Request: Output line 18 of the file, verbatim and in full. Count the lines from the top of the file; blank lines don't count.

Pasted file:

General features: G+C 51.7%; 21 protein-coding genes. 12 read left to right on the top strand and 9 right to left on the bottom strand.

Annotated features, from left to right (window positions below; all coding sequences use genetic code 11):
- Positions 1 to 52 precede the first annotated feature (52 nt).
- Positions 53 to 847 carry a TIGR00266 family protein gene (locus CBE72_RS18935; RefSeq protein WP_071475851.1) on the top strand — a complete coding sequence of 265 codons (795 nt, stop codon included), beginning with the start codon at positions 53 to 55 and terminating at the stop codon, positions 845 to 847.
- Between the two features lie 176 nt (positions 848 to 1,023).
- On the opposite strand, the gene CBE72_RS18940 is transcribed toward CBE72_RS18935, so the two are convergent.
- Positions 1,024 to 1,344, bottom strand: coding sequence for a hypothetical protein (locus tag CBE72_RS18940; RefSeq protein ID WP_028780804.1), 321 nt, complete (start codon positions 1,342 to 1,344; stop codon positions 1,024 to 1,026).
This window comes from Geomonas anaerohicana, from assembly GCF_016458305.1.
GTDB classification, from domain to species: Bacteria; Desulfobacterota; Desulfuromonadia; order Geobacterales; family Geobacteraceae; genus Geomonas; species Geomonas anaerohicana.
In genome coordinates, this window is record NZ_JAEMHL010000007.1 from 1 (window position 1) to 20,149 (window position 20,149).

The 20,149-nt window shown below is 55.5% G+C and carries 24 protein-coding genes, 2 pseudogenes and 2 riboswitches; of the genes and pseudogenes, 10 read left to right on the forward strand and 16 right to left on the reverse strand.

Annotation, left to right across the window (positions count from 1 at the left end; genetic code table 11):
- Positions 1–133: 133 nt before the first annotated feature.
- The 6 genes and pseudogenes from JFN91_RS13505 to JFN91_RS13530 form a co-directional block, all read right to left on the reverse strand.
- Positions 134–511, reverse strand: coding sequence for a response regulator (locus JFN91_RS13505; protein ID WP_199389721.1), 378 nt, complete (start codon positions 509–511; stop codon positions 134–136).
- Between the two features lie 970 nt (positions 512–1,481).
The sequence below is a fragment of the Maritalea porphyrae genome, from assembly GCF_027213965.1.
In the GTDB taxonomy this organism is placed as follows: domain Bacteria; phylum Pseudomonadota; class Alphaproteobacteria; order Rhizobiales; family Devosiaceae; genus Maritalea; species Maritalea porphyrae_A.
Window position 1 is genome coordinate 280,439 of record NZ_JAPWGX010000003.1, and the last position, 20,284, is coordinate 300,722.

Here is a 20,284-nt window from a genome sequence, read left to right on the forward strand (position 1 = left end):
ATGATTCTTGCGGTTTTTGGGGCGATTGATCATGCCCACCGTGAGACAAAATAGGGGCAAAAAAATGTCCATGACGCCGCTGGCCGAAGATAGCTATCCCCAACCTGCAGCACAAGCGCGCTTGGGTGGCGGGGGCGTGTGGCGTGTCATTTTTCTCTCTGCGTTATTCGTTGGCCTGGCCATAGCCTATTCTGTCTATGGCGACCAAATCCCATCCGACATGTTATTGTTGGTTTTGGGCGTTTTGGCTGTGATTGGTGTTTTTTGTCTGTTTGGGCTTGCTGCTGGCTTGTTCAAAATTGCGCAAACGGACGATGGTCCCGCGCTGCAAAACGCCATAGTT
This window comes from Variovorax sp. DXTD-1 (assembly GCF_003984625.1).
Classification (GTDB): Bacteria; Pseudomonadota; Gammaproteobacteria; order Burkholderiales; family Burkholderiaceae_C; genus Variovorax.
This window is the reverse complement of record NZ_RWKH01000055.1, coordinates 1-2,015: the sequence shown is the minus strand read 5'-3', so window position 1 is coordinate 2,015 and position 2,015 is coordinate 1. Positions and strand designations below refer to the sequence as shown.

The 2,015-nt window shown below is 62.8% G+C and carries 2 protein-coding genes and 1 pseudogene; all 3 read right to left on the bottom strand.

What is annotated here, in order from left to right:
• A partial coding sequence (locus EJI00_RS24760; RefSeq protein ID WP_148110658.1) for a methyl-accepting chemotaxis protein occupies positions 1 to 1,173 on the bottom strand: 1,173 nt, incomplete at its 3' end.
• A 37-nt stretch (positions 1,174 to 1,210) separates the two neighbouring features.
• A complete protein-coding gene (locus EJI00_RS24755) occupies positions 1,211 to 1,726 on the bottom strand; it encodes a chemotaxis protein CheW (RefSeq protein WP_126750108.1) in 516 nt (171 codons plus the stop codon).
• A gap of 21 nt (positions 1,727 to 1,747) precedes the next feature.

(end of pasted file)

In the GTDB taxonomy this organism is placed as follows: domain Bacteria; phylum Pseudomonadota; class Alphaproteobacteria; order Rhizobiales; family Devosiaceae; genus Maritalea; species Maritalea porphyrae_A.